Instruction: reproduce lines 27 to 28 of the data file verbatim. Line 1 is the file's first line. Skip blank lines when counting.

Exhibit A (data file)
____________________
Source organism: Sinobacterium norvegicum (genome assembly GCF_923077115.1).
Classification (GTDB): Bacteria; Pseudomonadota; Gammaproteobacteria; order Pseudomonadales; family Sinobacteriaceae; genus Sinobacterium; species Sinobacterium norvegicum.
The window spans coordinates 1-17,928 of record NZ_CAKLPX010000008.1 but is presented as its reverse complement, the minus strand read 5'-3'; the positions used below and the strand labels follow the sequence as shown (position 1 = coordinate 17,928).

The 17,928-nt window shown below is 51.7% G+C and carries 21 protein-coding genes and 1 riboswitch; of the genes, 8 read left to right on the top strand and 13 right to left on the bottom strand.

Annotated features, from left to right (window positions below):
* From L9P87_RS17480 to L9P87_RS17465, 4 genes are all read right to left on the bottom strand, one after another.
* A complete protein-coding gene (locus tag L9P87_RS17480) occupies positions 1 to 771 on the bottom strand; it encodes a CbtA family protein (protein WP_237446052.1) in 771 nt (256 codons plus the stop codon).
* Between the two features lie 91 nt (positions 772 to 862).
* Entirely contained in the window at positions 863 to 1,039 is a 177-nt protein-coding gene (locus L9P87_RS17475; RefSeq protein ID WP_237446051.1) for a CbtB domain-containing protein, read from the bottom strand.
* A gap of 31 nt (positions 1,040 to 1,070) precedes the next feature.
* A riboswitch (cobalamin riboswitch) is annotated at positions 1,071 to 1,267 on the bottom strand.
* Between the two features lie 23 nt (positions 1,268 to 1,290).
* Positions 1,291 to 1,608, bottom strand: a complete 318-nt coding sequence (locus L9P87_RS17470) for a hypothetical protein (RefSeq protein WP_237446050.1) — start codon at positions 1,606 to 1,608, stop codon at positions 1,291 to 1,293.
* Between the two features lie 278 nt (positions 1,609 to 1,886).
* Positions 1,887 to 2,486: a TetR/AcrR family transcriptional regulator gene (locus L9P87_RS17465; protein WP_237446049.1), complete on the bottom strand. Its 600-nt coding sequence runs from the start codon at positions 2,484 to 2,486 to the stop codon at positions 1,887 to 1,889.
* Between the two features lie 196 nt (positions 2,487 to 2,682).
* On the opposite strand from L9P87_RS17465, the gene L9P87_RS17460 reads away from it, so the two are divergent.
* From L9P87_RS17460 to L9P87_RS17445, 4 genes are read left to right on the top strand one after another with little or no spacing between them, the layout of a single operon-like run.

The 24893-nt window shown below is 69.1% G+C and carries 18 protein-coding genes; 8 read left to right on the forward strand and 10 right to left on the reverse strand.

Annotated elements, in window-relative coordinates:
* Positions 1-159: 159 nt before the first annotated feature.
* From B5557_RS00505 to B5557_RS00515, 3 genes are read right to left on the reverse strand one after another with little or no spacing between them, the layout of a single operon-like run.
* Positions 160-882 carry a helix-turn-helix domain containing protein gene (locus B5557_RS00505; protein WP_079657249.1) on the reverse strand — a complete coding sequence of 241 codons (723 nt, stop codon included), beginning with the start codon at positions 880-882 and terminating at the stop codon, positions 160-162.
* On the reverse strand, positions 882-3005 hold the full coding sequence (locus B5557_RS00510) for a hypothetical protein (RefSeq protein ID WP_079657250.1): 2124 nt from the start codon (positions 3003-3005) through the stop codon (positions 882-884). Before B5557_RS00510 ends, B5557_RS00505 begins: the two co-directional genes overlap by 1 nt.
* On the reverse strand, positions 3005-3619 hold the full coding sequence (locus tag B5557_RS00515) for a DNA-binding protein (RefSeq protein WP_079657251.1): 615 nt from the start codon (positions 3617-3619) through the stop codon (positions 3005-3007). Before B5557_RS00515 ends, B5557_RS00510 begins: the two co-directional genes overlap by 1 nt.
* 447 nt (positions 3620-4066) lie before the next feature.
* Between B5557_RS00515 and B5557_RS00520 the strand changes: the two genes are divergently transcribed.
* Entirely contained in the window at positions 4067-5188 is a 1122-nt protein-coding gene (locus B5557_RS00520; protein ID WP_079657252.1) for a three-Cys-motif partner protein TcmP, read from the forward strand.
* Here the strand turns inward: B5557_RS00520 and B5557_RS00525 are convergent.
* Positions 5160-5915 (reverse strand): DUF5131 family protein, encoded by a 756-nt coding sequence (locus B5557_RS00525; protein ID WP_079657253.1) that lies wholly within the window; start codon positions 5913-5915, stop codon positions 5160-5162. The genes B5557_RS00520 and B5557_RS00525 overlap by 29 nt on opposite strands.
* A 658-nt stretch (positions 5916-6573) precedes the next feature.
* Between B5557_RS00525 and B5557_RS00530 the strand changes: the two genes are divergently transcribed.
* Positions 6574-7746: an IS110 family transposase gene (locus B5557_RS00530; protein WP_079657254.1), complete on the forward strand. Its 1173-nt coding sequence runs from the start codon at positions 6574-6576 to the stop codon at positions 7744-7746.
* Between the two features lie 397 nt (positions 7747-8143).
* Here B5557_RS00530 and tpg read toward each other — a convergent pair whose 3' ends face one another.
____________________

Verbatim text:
* Between B5557_RS00515 and B5557_RS00520 the strand changes: the two genes are divergently transcribed.
* Entirely contained in the window at positions 4067-5188 is a 1122-nt protein-coding gene (locus B5557_RS00520; protein ID WP_079657252.1) for a three-Cys-motif partner protein TcmP, read from the forward strand.